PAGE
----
Each of the members of the committee meets the independence and experience requirements of the New York Stock Exchange and the SEC. Additionally, the board of directors has unanimously determined that each of the

 

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following members of the committee qualifies as an “audit committee financial expert” within the meaning of SEC regulations and possesses “accounting or related financial management expertise” within the meaning of the New York Stock Exchange Listing Standards: Robert S. Falcone, H. Eugene Lockhart, Jack L. Messman and Thomas G. Plaskett.

The Committee and its Charter

The committee is a separately-designated standing audit committee established in accordance with Section 3(a) (58)(A) of the Securities Exchange Act of 1934. The committee has adopted, and annually reviews, a charter outlining the practices that it follows. The charter complies with all current regulatory requirements and the requirements of the New York Stock Exchange and the SEC.

Discussions of the Committee

Throughout 2007, the committee met and held many discussions with management and the independent auditors. The committee also held a number of meetings, without members of RadioShack’s management present, with RadioShack’s Chief Financial Officer, internal auditor and independent auditors.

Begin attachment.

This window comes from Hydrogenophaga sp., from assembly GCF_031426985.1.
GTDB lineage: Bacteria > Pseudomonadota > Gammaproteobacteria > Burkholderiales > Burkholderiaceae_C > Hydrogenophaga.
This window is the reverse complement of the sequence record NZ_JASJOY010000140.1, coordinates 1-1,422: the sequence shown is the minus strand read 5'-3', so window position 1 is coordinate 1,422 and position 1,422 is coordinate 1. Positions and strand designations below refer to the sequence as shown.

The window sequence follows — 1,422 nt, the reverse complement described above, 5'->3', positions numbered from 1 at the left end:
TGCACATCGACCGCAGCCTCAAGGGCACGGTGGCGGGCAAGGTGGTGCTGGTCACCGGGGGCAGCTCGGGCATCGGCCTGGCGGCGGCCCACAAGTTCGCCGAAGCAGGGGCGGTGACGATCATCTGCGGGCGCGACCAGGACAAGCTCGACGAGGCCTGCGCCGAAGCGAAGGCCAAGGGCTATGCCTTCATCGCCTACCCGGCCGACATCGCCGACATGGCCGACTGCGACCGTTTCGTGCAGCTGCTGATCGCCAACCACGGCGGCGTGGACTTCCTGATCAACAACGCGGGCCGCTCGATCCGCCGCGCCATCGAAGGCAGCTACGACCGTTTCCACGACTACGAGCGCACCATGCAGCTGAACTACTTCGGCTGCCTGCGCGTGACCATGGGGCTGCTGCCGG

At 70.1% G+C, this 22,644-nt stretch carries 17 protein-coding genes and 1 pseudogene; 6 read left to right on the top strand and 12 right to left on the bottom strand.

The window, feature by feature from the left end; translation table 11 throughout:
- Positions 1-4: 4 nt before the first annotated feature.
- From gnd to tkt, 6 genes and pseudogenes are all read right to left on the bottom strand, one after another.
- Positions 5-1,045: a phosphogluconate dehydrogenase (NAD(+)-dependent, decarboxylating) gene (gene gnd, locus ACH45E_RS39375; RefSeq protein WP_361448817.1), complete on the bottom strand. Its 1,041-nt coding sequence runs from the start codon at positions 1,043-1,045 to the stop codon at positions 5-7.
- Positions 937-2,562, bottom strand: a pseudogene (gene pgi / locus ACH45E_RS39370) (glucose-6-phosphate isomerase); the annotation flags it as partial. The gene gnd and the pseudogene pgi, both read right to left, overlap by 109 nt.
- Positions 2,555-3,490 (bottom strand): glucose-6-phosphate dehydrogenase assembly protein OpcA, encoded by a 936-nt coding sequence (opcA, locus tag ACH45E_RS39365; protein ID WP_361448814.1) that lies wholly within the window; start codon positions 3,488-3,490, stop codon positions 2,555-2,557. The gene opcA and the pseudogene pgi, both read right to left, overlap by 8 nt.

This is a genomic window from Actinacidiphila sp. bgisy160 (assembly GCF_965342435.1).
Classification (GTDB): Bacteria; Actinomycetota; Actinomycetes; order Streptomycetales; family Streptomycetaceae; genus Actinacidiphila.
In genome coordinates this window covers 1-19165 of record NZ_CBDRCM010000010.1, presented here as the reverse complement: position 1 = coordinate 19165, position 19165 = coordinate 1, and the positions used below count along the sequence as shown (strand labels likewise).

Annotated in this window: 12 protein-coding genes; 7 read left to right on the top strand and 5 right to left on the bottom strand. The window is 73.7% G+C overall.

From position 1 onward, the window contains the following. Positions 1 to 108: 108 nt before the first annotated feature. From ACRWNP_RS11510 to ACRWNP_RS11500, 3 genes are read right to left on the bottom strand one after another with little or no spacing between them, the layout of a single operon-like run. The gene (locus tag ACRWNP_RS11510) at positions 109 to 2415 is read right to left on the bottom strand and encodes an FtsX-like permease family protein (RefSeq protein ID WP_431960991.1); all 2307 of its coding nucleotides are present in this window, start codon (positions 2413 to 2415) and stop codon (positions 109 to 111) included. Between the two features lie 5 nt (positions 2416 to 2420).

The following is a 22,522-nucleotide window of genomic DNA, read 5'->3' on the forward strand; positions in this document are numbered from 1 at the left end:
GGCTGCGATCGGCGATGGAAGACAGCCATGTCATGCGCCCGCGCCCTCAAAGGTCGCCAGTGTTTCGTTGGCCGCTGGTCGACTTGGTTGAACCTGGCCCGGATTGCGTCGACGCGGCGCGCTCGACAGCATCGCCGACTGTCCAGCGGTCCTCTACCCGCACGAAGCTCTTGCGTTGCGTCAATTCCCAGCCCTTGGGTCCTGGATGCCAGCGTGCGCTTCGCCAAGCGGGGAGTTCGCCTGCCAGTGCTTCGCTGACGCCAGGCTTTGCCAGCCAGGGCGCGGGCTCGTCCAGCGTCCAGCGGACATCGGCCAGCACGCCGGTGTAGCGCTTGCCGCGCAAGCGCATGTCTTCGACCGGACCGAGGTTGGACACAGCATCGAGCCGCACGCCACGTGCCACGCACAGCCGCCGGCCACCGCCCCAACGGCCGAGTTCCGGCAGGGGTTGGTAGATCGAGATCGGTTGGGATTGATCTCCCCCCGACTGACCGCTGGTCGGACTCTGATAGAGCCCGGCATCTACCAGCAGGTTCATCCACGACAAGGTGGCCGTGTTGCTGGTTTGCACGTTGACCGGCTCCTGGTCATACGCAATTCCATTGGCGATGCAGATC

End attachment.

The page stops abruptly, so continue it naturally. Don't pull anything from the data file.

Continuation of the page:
Among other things, during these meetings, the committee reviewed and discussed RadioShack’s audited consolidated financial statements with RadioShack’s management and the independent auditors. The committee also discussed with the independent auditors other matters required to be discussed by the independent auditors with the committee under Statement on Auditing Standards No. 61, as amended by Statement on Auditing Standards No. 90 (Communications with Audit Committees), which include, among other items, matters related to the conduct of the audit of RadioShack’s consolidated financial statements. The committee also received and discussed with the independent auditors their annual written report on their independence from RadioShack and its management, which is issued under Independence Standards Board Standard No. 1 (Independence Discussions with Audit Committees), and discussed with the independent auditors their independence. These discussions with the independent auditors included an examination of whether the provision of non-audit services provided by them to RadioShack during 2007 was compatible with the auditors’ independence. In addition, the committee obtained and reviewed a report by the independent auditors describing the firm’s internal quality-control procedures and related matters, as required by the listing standards of the New York Stock Exchange.